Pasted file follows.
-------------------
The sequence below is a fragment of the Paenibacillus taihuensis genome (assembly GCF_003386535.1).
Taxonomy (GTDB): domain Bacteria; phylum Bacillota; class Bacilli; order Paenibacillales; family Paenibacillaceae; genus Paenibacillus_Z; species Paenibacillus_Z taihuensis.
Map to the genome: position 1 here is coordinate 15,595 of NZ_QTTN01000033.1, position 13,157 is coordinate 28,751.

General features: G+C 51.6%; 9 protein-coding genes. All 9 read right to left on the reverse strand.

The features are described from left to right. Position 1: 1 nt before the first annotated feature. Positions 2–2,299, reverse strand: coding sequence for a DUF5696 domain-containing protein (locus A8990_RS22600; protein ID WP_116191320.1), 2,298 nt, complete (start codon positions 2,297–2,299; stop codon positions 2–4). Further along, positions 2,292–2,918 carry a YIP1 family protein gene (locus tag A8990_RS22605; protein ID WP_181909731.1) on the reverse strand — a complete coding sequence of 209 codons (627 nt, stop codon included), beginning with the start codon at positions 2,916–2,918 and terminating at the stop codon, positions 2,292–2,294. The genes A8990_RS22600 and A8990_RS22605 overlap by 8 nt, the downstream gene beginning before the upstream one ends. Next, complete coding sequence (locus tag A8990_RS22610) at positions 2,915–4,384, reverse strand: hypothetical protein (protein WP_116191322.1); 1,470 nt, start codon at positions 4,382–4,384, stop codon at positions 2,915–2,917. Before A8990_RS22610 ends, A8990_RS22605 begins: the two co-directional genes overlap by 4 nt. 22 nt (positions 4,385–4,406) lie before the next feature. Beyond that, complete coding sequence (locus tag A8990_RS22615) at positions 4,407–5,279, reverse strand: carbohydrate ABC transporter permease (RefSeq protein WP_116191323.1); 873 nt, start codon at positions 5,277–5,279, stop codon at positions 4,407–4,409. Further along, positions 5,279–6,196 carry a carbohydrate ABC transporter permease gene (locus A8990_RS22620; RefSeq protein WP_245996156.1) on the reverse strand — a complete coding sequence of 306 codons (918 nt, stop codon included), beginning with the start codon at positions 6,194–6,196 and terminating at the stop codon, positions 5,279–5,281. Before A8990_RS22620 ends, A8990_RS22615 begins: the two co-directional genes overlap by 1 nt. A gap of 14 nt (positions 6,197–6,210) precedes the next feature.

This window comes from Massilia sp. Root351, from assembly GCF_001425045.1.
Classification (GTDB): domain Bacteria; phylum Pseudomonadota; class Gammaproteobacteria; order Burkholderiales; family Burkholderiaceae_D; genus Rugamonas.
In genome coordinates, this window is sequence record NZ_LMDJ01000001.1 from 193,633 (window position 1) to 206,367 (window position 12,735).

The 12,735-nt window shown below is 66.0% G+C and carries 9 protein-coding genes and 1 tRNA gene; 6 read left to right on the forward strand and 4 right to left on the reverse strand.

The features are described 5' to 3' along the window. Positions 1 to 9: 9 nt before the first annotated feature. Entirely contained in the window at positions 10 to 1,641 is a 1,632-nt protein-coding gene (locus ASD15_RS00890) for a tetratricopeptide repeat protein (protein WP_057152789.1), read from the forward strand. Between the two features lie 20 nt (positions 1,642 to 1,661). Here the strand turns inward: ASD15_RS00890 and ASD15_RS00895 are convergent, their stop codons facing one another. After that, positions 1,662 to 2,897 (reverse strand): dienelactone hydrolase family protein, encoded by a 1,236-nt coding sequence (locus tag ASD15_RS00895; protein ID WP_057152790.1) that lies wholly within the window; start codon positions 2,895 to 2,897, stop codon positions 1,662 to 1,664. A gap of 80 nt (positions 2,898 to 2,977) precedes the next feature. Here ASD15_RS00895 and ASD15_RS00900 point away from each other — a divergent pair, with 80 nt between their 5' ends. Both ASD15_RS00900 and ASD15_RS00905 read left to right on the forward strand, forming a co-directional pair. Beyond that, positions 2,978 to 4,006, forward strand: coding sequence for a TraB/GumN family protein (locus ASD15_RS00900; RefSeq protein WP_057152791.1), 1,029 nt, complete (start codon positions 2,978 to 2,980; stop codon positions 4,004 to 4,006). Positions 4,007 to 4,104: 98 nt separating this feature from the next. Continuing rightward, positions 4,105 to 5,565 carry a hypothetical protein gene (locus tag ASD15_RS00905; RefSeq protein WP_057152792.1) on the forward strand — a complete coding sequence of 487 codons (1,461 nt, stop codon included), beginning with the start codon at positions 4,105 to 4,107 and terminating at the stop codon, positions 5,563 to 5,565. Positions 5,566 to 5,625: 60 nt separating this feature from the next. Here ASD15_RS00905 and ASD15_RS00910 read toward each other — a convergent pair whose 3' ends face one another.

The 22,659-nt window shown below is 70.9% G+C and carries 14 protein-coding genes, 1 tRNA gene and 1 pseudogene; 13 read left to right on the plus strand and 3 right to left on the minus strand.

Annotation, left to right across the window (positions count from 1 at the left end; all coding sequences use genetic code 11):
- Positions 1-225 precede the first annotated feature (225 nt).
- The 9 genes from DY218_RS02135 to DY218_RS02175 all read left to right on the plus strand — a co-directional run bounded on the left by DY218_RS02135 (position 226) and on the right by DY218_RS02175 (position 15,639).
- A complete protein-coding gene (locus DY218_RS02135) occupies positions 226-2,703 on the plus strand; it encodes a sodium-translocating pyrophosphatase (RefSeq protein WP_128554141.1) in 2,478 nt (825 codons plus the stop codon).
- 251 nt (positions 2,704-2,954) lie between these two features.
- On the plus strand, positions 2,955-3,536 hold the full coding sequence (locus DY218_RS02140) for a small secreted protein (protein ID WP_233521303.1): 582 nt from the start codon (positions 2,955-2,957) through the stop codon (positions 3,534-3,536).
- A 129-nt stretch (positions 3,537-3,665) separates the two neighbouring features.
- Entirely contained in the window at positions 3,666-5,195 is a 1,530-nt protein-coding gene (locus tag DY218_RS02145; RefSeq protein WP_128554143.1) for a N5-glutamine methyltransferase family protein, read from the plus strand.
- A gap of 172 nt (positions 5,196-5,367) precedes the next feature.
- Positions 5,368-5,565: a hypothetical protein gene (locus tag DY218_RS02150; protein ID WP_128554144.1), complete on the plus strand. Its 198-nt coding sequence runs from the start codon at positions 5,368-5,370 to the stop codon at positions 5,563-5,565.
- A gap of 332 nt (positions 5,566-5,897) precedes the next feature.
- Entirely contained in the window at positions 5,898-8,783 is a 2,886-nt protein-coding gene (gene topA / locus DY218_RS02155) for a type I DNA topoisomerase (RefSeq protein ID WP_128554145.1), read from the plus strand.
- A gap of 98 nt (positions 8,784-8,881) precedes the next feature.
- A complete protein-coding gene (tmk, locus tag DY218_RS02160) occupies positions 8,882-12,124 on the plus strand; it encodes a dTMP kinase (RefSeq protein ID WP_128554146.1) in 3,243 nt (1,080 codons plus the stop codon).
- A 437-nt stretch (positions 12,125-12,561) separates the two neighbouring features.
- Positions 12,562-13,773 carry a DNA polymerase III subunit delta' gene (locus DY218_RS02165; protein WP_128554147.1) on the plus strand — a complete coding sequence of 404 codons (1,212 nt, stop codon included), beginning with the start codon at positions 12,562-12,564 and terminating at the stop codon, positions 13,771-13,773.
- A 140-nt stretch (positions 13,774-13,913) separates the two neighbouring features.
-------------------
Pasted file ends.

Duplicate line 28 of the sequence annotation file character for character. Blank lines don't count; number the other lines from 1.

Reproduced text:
- A 140-nt stretch (positions 13,774-13,913) separates the two neighbouring features.